As Electric cars are being mooted as the future of motoring it would appear that to go any distance greater than 40 miles will require staging posts, in order to recharge the batteries. So from where I live a day trip to Brighton say would require at least 2 recharges to get there and back. There are several ideas being looked at by rival companies including a battery swap out station to minimise the down time, however a unified system will need to be adopted with similar adapters on each vehicle otherwise it could be chaos. The most worrying thing is Motorway travel as finding cars running out of power like the non Duracell Rabbit littering the lanes of the M25 doesn't bear thinking about.
An American company already manufactures battery powered trucks that have an eight ton payload and can travel 150 miles at 50mph. Much bigger vehicles are on the drawing board.
I can't see 18 wheel Kenworth rigs running on Lithium cells in the near future, but then twenty years ago you and I would not have envisaged a beautiful battery powered sports car that could do nought to sixty in 3.9 seconds, and run for 240 miles at speeds of up to 60mph, all for a few pence per charge.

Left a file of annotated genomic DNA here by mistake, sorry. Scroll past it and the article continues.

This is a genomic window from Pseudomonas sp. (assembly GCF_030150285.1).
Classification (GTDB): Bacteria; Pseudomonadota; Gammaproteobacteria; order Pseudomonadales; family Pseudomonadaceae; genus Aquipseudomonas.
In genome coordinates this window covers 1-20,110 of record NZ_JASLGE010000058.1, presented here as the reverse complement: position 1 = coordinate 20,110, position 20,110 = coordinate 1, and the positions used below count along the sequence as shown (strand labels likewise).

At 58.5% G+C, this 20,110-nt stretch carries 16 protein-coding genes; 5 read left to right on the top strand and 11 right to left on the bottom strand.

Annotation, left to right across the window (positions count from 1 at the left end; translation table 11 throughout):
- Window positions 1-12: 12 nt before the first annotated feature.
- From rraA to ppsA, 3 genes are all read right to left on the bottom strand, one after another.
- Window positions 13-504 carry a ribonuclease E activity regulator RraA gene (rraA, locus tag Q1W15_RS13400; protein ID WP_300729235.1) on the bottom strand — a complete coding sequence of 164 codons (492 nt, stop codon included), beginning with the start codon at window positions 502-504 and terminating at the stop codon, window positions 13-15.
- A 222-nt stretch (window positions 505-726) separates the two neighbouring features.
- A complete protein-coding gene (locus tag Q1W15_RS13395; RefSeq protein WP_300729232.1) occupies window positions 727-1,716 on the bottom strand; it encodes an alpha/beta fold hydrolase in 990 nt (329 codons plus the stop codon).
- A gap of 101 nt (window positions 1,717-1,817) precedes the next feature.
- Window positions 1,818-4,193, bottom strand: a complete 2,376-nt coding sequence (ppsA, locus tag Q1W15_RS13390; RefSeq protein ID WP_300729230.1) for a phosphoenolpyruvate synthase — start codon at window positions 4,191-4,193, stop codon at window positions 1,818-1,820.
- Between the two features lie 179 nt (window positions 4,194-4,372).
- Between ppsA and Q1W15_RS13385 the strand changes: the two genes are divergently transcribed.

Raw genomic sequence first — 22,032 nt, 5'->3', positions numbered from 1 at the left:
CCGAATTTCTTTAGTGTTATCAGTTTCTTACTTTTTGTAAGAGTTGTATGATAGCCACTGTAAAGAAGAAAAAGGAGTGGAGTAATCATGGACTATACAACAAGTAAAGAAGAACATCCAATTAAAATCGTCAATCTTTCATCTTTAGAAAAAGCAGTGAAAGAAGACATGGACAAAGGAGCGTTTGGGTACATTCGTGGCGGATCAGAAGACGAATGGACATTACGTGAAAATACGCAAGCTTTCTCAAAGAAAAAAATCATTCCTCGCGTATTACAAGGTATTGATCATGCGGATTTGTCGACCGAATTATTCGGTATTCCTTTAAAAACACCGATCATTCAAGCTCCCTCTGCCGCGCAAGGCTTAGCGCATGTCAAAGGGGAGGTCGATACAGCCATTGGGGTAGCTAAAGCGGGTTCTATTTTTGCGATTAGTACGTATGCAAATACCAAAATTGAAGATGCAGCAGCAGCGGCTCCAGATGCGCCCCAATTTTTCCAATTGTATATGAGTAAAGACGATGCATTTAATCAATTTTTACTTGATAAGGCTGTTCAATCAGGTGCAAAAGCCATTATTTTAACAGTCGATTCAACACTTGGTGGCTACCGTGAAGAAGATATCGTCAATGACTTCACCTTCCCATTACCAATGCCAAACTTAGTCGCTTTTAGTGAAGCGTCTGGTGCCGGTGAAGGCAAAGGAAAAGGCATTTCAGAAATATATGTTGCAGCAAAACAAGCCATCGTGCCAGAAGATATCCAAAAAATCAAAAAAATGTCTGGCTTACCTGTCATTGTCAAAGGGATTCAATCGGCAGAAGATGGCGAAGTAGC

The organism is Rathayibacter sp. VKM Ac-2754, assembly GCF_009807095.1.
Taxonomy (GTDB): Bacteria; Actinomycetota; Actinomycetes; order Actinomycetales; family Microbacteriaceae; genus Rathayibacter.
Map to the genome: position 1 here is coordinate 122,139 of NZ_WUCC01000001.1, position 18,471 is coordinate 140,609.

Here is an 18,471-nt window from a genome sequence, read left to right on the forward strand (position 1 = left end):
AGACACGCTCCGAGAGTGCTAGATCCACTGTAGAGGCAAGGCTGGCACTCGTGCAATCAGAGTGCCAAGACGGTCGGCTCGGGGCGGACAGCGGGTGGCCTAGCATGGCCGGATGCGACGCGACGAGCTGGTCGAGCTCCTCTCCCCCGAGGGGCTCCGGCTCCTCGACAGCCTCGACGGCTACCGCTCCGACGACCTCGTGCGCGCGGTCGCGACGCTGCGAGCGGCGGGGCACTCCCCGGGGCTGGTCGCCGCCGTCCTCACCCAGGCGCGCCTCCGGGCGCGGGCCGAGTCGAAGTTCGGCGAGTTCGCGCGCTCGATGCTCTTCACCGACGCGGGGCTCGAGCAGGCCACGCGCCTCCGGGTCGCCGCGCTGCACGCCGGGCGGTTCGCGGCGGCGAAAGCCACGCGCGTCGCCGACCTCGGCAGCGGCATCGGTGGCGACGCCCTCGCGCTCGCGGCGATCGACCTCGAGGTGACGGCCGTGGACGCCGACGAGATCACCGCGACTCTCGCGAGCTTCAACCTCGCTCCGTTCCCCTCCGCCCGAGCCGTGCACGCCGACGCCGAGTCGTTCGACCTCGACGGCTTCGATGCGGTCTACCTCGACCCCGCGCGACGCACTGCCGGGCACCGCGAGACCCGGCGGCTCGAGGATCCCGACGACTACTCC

I didnt say it wouldnt happen - in fact I agree with you - just that the thought of being near so much electrical energy gives me pause for thought. Strangely enough, if we were talking fuel cell technology I wouldnt be as worried, despite the inherent risks associated with hydrogen storage (a notoriously difficult substance to contain.)
I was fishing off Spurn Head when a friend stood on a wooden cover and caused a direct short circuit of a heavy duty battery. The boat owner had tried to make the cover stronger by fitting an alloy bracket under it. The battery blew up into many pieces and we all made a run for the Lifebelts around the boat deck.
When 120 amps let go in one second it is best to be out of the way.